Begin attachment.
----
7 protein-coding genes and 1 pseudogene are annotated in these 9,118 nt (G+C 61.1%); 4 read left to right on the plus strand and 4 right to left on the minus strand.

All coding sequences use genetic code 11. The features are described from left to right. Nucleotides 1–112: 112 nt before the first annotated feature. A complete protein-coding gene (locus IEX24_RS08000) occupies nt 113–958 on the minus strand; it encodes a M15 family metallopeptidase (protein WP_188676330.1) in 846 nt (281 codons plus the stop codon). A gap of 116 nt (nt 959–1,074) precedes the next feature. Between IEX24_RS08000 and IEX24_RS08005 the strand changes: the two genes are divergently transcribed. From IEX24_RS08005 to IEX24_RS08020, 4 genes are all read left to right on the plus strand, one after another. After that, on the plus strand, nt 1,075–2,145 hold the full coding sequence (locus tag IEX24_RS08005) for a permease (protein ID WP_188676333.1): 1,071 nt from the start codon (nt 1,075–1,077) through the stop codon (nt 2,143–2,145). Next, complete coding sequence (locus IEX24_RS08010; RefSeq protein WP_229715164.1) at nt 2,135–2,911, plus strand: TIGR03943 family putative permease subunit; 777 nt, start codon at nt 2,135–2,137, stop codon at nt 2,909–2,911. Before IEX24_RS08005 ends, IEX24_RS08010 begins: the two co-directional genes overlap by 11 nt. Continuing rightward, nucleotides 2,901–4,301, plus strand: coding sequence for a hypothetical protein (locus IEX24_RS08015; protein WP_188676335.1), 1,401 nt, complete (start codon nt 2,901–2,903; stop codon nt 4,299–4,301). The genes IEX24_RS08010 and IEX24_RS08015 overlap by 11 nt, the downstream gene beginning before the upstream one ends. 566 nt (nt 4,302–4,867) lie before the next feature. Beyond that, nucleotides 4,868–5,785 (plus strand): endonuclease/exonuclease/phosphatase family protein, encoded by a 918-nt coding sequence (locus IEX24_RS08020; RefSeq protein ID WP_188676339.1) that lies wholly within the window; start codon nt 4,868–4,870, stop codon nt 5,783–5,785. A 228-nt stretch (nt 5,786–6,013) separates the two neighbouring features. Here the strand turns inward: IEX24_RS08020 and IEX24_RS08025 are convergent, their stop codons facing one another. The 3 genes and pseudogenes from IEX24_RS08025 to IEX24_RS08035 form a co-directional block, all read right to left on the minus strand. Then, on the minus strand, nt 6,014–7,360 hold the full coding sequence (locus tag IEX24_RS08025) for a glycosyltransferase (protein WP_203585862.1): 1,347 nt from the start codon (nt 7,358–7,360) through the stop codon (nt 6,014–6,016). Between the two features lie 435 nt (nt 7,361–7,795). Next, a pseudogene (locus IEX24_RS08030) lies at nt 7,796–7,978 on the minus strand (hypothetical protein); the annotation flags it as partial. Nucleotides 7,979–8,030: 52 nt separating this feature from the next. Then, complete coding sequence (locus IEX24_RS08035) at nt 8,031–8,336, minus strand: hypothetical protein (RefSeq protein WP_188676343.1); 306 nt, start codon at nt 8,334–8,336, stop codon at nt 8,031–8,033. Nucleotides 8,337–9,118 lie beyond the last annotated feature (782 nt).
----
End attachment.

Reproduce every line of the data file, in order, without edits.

7 protein-coding genes and 1 pseudogene are annotated in these 9,118 nt (G+C 61.1%); 4 read left to right on the plus strand and 4 right to left on the minus strand.

All coding sequences use genetic code 11. The features are described from left to right. Nucleotides 1–112: 112 nt before the first annotated feature. A complete protein-coding gene (locus IEX24_RS08000) occupies nt 113–958 on the minus strand; it encodes a M15 family metallopeptidase (protein WP_188676330.1) in 846 nt (281 codons plus the stop codon). A gap of 116 nt (nt 959–1,074) precedes the next feature. Between IEX24_RS08000 and IEX24_RS08005 the strand changes: the two genes are divergently transcribed. From IEX24_RS08005 to IEX24_RS08020, 4 genes are all read left to right on the plus strand, one after another. After that, on the plus strand, nt 1,075–2,145 hold the full coding sequence (locus tag IEX24_RS08005) for a permease (protein ID WP_188676333.1): 1,071 nt from the start codon (nt 1,075–1,077) through the stop codon (nt 2,143–2,145). Next, complete coding sequence (locus IEX24_RS08010; RefSeq protein WP_229715164.1) at nt 2,135–2,911, plus strand: TIGR03943 family putative permease subunit; 777 nt, start codon at nt 2,135–2,137, stop codon at nt 2,909–2,911. Before IEX24_RS08005 ends, IEX24_RS08010 begins: the two co-directional genes overlap by 11 nt. Continuing rightward, nucleotides 2,901–4,301, plus strand: coding sequence for a hypothetical protein (locus IEX24_RS08015; protein WP_188676335.1), 1,401 nt, complete (start codon nt 2,901–2,903; stop codon nt 4,299–4,301). The genes IEX24_RS08010 and IEX24_RS08015 overlap by 11 nt, the downstream gene beginning before the upstream one ends. 566 nt (nt 4,302–4,867) lie before the next feature. Beyond that, nucleotides 4,868–5,785 (plus strand): endonuclease/exonuclease/phosphatase family protein, encoded by a 918-nt coding sequence (locus IEX24_RS08020; RefSeq protein ID WP_188676339.1) that lies wholly within the window; start codon nt 4,868–4,870, stop codon nt 5,783–5,785. A 228-nt stretch (nt 5,786–6,013) separates the two neighbouring features. Here the strand turns inward: IEX24_RS08020 and IEX24_RS08025 are convergent, their stop codons facing one another. The 3 genes and pseudogenes from IEX24_RS08025 to IEX24_RS08035 form a co-directional block, all read right to left on the minus strand. Then, on the minus strand, nt 6,014–7,360 hold the full coding sequence (locus tag IEX24_RS08025) for a glycosyltransferase (protein WP_203585862.1): 1,347 nt from the start codon (nt 7,358–7,360) through the stop codon (nt 6,014–6,016). Between the two features lie 435 nt (nt 7,361–7,795). Next, a pseudogene (locus IEX24_RS08030) lies at nt 7,796–7,978 on the minus strand (hypothetical protein); the annotation flags it as partial. Nucleotides 7,979–8,030: 52 nt separating this feature from the next. Then, complete coding sequence (locus IEX24_RS08035) at nt 8,031–8,336, minus strand: hypothetical protein (RefSeq protein WP_188676343.1); 306 nt, start codon at nt 8,334–8,336, stop codon at nt 8,031–8,033. Nucleotides 8,337–9,118 lie beyond the last annotated feature (782 nt).